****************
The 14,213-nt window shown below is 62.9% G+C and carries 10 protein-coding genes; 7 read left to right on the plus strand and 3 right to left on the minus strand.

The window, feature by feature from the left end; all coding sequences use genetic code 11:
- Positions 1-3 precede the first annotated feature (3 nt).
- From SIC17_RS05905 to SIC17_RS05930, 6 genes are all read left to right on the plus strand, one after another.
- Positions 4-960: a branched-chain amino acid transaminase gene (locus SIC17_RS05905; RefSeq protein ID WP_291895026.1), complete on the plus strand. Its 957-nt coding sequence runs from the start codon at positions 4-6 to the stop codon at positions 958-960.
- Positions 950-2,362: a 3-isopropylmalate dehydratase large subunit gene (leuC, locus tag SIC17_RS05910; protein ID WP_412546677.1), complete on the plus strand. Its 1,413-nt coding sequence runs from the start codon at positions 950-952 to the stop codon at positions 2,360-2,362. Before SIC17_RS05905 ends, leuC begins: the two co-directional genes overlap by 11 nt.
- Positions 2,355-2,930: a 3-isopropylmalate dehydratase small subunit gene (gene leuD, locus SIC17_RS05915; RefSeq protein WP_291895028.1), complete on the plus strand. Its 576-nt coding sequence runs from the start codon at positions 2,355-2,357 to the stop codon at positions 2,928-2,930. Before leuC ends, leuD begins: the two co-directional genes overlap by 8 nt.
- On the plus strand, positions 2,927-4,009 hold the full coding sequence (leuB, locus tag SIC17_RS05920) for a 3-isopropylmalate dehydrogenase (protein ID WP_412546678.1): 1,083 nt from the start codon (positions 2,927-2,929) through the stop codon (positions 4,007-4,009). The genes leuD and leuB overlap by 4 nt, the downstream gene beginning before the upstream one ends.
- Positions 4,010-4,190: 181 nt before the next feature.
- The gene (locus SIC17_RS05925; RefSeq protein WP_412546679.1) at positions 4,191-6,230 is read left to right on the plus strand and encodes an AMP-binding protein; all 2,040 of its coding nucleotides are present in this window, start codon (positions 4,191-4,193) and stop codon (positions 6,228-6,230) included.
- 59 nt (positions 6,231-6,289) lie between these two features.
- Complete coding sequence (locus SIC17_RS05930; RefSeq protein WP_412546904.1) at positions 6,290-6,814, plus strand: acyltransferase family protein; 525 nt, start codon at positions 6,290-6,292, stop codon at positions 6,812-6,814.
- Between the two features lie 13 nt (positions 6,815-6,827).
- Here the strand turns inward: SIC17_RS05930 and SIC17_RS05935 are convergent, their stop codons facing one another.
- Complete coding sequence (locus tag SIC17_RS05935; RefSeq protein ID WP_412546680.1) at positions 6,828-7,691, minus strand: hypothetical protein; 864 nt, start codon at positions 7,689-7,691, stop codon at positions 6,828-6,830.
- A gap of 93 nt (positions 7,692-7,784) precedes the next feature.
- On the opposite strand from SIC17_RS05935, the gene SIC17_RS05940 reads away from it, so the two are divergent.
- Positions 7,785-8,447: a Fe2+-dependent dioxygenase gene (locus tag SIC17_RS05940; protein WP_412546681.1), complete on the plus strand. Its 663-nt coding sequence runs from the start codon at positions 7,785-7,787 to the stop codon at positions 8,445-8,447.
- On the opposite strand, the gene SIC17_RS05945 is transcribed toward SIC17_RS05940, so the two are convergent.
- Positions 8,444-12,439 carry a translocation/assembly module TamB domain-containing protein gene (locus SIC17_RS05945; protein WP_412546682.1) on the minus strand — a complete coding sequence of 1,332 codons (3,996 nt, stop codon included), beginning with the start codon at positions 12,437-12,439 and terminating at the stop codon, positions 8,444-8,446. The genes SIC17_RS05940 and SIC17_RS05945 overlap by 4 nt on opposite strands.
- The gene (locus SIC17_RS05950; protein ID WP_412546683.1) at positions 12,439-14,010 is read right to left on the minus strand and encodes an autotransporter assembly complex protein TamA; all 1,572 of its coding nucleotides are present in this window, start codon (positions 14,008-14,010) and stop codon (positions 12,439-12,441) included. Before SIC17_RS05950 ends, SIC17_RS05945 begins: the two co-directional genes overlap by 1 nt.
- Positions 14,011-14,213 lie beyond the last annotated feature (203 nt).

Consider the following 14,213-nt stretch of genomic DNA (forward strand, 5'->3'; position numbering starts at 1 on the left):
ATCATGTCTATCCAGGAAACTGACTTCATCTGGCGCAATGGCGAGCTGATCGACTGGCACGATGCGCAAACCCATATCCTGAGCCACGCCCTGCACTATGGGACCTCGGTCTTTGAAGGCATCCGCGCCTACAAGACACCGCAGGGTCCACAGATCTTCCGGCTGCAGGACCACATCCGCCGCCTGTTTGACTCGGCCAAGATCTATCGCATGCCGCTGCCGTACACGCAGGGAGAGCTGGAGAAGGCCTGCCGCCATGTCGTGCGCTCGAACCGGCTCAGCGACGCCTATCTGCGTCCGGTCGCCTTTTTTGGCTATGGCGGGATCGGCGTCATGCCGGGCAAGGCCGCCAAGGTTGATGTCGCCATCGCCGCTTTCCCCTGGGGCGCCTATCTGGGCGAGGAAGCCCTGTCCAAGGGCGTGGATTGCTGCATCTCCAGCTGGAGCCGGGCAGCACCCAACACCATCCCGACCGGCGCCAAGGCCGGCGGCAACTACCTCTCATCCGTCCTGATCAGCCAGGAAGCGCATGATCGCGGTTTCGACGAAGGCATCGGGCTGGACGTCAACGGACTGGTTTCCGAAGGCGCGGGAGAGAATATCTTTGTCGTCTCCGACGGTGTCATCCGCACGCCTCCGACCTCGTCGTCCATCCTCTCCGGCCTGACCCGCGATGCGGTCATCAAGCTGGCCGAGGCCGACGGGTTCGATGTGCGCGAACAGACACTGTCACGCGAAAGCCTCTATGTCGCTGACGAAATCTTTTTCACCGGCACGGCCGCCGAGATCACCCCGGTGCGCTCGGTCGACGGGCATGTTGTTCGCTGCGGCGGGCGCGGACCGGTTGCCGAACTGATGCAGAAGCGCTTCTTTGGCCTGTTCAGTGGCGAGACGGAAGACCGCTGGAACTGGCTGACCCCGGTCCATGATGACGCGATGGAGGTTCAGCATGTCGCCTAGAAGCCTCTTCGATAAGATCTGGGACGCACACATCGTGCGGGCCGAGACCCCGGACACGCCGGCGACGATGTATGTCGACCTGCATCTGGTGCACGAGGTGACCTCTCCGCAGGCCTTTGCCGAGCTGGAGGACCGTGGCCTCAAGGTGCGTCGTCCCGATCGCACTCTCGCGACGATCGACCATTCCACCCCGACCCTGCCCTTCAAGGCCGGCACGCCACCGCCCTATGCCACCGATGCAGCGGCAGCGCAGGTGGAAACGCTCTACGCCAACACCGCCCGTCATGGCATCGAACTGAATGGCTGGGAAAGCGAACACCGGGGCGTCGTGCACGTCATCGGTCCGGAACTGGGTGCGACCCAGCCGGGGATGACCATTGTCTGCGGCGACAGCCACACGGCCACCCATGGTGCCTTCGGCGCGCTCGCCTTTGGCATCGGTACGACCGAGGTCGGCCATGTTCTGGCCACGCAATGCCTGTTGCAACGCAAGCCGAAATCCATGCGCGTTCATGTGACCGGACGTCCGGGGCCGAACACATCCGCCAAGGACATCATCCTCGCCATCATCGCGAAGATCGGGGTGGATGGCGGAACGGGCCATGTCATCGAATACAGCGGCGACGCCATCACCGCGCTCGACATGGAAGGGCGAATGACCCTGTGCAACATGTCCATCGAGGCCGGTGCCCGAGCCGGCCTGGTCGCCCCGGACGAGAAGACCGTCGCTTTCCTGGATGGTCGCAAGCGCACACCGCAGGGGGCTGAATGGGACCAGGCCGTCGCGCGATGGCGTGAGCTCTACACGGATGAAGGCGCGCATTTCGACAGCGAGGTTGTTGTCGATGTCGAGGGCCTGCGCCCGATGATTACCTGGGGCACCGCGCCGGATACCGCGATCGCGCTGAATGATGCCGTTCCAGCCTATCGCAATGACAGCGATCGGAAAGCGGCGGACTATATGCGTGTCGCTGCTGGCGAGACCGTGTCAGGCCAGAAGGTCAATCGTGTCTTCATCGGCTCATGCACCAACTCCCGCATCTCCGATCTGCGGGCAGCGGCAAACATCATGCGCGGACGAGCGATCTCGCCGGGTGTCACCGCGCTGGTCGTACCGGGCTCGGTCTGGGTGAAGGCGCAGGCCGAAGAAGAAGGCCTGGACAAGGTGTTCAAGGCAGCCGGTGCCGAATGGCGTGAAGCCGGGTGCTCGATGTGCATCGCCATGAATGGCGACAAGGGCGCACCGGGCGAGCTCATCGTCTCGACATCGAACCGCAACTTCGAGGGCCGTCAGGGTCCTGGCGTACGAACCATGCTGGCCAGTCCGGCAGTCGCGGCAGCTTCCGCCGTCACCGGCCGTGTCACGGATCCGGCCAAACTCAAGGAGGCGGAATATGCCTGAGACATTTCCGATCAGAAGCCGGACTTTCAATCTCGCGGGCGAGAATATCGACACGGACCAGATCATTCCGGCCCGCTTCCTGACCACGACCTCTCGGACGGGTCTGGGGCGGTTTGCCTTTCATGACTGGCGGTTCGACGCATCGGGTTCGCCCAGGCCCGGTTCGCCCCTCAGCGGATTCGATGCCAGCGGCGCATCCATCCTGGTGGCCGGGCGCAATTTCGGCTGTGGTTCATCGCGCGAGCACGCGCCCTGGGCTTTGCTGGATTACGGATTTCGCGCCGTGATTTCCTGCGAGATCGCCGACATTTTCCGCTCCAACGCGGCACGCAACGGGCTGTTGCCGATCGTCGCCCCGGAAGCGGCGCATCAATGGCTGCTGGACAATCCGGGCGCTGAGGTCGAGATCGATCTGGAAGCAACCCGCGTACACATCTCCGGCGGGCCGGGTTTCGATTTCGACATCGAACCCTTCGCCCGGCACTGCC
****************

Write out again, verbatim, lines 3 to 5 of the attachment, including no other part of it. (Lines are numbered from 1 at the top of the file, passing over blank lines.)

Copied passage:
- Positions 1-3 precede the first annotated feature (3 nt).
- From SIC17_RS05905 to SIC17_RS05930, 6 genes are all read left to right on the plus strand, one after another.
- Positions 4-960: a branched-chain amino acid transaminase gene (locus SIC17_RS05905; RefSeq protein ID WP_291895026.1), complete on the plus strand. Its 957-nt coding sequence runs from the start codon at positions 4-6 to the stop codon at positions 958-960.